• Balloon catheter with Dormia basket and removal of parasites
    • Follow up at 3, 6, and 12 months
    • In the case of gallbladder invasion; cholecystectomy, CBD exploration, and T-tube placement

Choledochal Cyst[20]

  • Excision and hepaticojejunostomy


  • Advanced disease
    • Palliation with endoscopic biliary stenting and chemoradiotherapy or photodynamic therapy
    • Percutaneous transhepatic endobiliary radiofrequency ablation along with biliary stenting
    • Duodenal stenting in ampullary carcinoma
  • Resectable disease
    • Excision with clear margins and bilioenteric anastomosis
  • Pancreatic head carcinoma
    • Whipple procedure/pylorus-preserving pancreaticoduodenectomy
  • Ampullary carcinoma
    • Whipple procedure 
  • Gallbladder malignancy
    • Cholecystectomy with liver resection and lymph node clearance

Differential Diagnosis

Benign Diseases[21]

  • Acute cholecystitis and biliary colic
  • Acute pancreatitis
  • Alcoholic hepatitis
  • Ascariasis
  • Bile duct strictures
  • Biliary trauma
  • Choledochal cysts
  • Chronic pancreatitis
  • Cirrhosis
  • Gallstones (cholelithiasis)
  • Hepatitis B
  • Hepatitis C
  • Hepatocellular adenoma
  • Mirizzi syndrome
  • Primary biliary cholangitis
  • Primary sclerosing cholangitis
  • Unconjugated hyperbilirubinemia
  • Viral hepatitis

Malignant Diseases

  • Ampullary carcinoma
  • Bile duct tumors
  • Cholangiocarcinoma
  • Gallbladder cancer
  • Gallbladder tumors
  • Pancreatic cancer
  • Primary hepatic carcinoma
  • Enlarged malignant lymph node


The prognosis of biliary obstruction is highly dependent on the etiology. If left untreated, it can lead to life-threatening infections. If obstruction is persistent and chronic, it is usually due to a chronic liver pathology which commonly has a poor prognosis. Most acute cases can be successfully managed with medical, surgical, and/or endoscopic treatment with full recovery. Obstruction caused by chronic liver disease and carcinoma usually has a less favorable prognosis.



  • One of the most feared complications of biliary obstruction is cholangitis, which is an ascending infection of the biliary tree accompanying an obstruction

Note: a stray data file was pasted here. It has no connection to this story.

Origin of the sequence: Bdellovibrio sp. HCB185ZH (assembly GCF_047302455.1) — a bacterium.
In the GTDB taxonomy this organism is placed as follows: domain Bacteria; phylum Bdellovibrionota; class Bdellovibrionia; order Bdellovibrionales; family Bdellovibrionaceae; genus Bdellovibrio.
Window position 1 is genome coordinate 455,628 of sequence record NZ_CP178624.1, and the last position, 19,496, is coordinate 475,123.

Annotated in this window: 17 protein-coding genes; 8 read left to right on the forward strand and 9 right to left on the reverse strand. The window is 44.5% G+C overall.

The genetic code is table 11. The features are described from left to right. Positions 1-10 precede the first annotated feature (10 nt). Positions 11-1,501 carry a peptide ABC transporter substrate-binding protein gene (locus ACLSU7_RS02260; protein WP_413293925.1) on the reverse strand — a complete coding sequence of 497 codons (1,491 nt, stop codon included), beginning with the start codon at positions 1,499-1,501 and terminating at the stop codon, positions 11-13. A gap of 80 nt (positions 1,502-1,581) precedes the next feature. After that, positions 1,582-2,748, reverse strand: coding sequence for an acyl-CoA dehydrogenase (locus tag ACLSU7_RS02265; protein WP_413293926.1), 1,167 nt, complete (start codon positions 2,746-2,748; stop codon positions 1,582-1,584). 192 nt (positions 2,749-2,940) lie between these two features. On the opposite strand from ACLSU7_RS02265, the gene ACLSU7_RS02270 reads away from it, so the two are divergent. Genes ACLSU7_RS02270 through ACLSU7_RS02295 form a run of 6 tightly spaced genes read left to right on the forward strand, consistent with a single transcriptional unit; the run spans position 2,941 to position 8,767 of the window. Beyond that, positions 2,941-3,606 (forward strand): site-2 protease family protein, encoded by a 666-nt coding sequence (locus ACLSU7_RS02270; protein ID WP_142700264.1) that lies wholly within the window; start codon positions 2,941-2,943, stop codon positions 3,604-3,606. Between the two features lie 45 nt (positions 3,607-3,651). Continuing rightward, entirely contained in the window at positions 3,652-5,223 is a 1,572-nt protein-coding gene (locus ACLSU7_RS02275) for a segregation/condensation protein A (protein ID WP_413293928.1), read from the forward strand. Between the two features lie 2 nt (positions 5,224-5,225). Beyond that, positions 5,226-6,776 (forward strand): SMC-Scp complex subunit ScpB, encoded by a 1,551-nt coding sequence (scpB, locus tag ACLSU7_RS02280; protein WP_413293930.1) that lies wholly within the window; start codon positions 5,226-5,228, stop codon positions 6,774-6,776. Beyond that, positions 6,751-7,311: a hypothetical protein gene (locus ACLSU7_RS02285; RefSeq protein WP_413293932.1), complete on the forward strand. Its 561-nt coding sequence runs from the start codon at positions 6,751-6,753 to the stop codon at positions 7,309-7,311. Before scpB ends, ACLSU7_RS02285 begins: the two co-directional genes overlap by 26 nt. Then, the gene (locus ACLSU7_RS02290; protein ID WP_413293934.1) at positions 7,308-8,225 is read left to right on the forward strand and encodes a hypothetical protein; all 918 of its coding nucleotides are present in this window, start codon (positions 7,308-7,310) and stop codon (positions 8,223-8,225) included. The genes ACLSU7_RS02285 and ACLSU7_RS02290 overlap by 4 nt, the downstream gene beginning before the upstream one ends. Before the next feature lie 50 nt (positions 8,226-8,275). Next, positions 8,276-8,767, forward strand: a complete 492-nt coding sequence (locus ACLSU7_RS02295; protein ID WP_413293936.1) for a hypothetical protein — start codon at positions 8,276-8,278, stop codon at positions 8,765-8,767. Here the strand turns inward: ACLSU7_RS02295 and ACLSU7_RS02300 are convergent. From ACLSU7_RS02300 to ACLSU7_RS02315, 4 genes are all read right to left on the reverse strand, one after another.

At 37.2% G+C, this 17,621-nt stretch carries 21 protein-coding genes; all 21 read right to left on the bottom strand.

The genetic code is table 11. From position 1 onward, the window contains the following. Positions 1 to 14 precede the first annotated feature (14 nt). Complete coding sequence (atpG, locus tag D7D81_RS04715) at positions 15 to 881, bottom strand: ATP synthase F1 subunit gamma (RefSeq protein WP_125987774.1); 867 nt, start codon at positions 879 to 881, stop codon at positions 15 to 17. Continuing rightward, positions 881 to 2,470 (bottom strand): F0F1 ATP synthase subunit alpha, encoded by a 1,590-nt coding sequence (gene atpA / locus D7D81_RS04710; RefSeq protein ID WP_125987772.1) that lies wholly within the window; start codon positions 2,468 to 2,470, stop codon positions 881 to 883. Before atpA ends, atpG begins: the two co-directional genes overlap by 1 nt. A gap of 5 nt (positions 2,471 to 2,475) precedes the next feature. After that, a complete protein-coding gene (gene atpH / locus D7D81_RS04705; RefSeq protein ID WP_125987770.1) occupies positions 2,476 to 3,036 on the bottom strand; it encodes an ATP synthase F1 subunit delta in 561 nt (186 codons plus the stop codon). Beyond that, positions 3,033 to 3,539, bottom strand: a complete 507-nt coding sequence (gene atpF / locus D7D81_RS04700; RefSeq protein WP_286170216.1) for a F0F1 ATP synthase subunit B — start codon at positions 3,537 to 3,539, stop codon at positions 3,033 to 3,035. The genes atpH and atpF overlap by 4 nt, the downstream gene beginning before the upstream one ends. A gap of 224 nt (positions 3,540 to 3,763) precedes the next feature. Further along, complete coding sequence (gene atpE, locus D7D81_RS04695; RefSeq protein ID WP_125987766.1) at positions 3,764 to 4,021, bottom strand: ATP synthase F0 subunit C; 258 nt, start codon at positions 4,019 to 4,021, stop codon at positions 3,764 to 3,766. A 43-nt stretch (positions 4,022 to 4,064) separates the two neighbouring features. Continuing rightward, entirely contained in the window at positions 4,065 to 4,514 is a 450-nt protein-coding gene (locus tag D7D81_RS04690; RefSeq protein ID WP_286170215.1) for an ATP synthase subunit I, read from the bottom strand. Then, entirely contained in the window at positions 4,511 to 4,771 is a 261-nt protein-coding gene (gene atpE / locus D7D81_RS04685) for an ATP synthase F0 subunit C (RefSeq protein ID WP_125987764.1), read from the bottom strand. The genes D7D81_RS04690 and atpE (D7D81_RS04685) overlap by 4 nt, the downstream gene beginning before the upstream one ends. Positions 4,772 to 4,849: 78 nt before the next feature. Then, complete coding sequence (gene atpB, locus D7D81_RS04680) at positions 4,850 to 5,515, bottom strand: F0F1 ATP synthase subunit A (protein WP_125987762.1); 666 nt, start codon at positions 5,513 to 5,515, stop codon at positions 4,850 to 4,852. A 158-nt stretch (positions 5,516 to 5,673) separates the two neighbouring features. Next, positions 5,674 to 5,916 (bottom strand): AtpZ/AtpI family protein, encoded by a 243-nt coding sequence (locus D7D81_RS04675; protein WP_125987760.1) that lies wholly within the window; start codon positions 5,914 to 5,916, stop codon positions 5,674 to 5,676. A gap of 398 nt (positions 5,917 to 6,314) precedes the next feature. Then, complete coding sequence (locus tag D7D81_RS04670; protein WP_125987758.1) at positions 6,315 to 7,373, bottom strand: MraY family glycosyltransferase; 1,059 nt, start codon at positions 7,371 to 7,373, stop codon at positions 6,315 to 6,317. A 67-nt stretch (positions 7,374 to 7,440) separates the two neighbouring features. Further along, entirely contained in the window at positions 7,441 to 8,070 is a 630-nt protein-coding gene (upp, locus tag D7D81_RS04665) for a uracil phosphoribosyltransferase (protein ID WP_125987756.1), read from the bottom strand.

• Charcot’s triad (right upper quadrant pain, fever, and jaundice)
  • Reynold’s pentad (Charcot's triad with mental status change and hemodynamic shock)

Laboratory Evaluation

  • Elevated white blood cell count
  • Abnormal liver testing with elevated alkaline phosphatase and gamma-glutamyl transpeptidase
  • Elevated bilirubin


  • Abdominal ultrasound
  • Helical CT-scan
  • MRCP


  • Hypotension requiring any vasopressor
  • Mental status change
  • PaO2/FiO2 less than 300
  • Serum creatinine greater than 2.0 mg/dL
  • INR greater than 1.5
  • Platelet count less than 100000/mm3


  • Elevated white count greater than 12000
  • Fever greater than 39 C, or 102.2 F
  • Age older than 75
  • Hyperbilirubinemia over 5 mg/dL
  • Hypoalbuminemia



  • Admission
  • IVF resuscitation and electrolyte replacement
  • Pain control
  • Antibiotics with activity against enteric streptococci, coliforms, and anaerobes

Low-risk Community-acquired

  • Single-agent: ertapenem or piperacillin-tazobactam
  • Combination: ceftriaxone, ciprofloxacin, or levofloxacin with metronidazole

High-risk Community-acquired

  • Single-agent: imipenem-cilastatin, meropenem, or piperacillin-tazobactam
  • Combination: cefepime or ceftazidime with metronidazole


  • ERCP (endoscopic retrograde cholangiopancreatography); Endoscopic removal of biliary stones with drainage of bile, often with sphincterotomy
  • PTC (percutaneous transhepatic cholangiography); Insertion of a needle into biliary tract percutaneously for drainage, removal of stones, and possible placement of the biliary stent
  • Surgical Drainage; Open or laparoscopic surgical intervention with biliary decompression, removal of the obstruction, and cholecystectomy if warranted and the patient is stable


  • Gastroenterology
  • Radiology
  • Interventional radiology
  • Pathology
  • Oncology
  • General surgery
  • Hepatology

Deterrence and Patient Education

Biliary Obstruction

  • Blockage within the biliary tract or the route bile uses to leave the liver and help metabolize fat.

Most Common Cause

  • Gallbladder stones that obstruct the biliary tract


  • Right upper quadrant abdominal pain
  • Pain in the back under the shoulder blade
  • Nausea and vomiting
  • Jaundice (yellowing of the skin)


  • Laboratory evaluation and imaging
  • Ultrasound of the abdomen
  • Further testing will be chosen appropriately depending on the results of initial testing.


  • Treatment for biliary obstruction depends on the cause but likely will be either surgical or non-surgical
  • Surgical may include cholecystectomy to remove the gallbladder if the cause is gallstones along with ERCP with sphincterotomy to remove any gallstones from the biliary tract causing obstruction.
  • Non-Surgical may include stabilization and pain control along with medications to help dissolve any gallstones causing obstruction.

Prevention of Recurrence

  • Maintain a healthy body weight with proper nutrition and exercise

Enhancing Healthcare Team Outcomes

Biliary obstruction is a term encompassing many separate conditions that result in a typical clinical finding of elevated bilirubin. Patients may first present to their primary care physicians, nurse practitioners, or an emergency department for treatment. The prompt initial diagnosis helps drive therapy and improve outcomes in most patients. Special attention is necessary to rule out ascending infection when patients present with findings of biliary obstruction due to the poor prognosis of ascending cholangitis and cancer. Initial laboratory and radiographic assessment will determine the proper specialty needed to treat the obstruction, whether general surgery, gastroenterology, oncology, or interventional radiology.